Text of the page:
How All of That Consumption Adds Up:

  • An estimated 21 million people receive at least one unwanted gift each year and less than a quarter will keep the unwanted present, sending many straight to the landfill
  • You can probably count on one hand how many times a year you use ribbon. Still, people throw away enough of it in a year to wrap planet Earth in a pretty bow – 38,000 miles of ribbon, to be exact. Between Thanksgiving and New Year’s Day, Americans will contribute an extra 25 million tons of garbage to landfills. 
  • More specifically, $11 billion of packaging material gets discarded each year around the holidays and enough aluminum to make 25,000 jetliners goes straight to the dump.

Re-Imagining Holiday Traditions for Impact:

We don’t need to reinvent the wheel to get that yuletide feeling, many traditional activities around this time of year can be sustainable and remain true to the things we really love about the holiday: spending time with loved ones

  • Make a post-holiday disposal plan for all of your decorations made from organic materials (trees, garland, wreaths, etc.) The way in which you dispose of these items can have a bigger footprint then how or where you buy them. If you want to take it a step further, consider a living tree instead of a cut-tree. And if you already own an artificial tree, using it for at least ten years will ensure its footprint is better than a real one.
  • There are valuable materials in old Christmas lights, as well as several ways to recycle and reuse them. To take it a step further, consider switching to LED lights to brighten up the holidays. LEDs are some of the most energy-efficient and long lasting lights on the market. 
  • For the practice of gift-giving, buying locally, going homemade, or shopping from marketplaces like EtsyMadeTradeSociety6, and BCorps like UncommonGoods can have a more direct positive impact than shopping with mass-retailers like Amazon or big-box stores.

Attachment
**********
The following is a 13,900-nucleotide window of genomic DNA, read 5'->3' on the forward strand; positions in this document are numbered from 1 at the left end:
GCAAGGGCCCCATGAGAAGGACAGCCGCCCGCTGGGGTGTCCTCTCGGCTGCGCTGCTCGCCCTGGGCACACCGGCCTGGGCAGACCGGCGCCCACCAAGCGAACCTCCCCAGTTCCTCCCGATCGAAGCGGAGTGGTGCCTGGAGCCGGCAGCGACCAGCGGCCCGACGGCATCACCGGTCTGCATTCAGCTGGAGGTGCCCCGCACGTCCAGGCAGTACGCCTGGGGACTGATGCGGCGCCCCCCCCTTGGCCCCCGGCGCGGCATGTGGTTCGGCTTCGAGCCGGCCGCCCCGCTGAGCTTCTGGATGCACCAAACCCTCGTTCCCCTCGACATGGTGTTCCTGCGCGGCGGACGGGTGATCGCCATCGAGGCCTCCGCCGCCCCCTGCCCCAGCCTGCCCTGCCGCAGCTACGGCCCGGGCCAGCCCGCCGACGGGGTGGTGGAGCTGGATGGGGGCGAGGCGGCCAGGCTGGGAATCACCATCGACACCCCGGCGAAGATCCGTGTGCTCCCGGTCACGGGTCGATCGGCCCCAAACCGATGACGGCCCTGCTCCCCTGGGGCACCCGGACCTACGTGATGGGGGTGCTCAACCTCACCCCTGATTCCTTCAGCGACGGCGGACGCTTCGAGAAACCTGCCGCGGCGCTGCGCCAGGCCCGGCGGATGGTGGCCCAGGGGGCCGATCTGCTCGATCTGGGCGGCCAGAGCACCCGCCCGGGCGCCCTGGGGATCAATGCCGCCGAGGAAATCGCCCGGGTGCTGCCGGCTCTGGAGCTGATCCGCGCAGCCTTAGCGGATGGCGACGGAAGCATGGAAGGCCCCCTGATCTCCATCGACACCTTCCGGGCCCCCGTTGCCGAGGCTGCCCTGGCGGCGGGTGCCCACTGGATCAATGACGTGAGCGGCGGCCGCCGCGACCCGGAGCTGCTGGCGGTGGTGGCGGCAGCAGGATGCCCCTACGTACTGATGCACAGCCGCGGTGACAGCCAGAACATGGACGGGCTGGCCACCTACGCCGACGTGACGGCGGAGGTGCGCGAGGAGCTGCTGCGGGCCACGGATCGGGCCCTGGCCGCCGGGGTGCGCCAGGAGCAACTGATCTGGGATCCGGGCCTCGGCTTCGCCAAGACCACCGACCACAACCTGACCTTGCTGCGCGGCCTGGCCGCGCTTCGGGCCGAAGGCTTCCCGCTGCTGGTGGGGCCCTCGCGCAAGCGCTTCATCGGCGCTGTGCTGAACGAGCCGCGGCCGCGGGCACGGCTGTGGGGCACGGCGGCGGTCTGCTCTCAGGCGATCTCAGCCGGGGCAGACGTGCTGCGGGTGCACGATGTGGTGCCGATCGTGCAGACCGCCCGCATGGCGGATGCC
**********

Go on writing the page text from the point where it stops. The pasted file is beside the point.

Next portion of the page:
• If you do buy from mass-retailers like AmazonBest BuyMacy’sTarget, etc., compare their environmental, social, and political impacts on the Cluey app and choose the one that most closely aligns with your values. 
  • For cards, gift tags and letters, seed paper is a great alternative to standard stationery. 
  • For homemade sweets and stocking stuffers, don’t forget to also search those brands at Some popular brands around this time of year include PillsburyHershey, and Starbucks.

Our Takeaway:

We hope to bring you closer to what really makes the holidays special for each unique person beyond consumption. You may even find that just being aware of the consumerism underlying holiday traditions helps you reconnect with what you truly cherish about this season. Check out the Cluey blog for some articles that can help get you started on more conscious holiday spending and don’t forget to create your Cluey account to compare brands and learn about the impact your purchases have on people 👥 , the planet 🌎 , and politics 🗳️.


Bailey Chenevert is a freelance journalist and guest editorial contributor for Cluey Consumer. As a current master’s student at Appalachian State University, Bailey is researching the ways media consumption impacts our psychology. Bailey is passionate about impartial reporting on consumerism and the impacts that fashion brands have on our modern world. She has more than six years of experience in journalism as a writer, editor and director.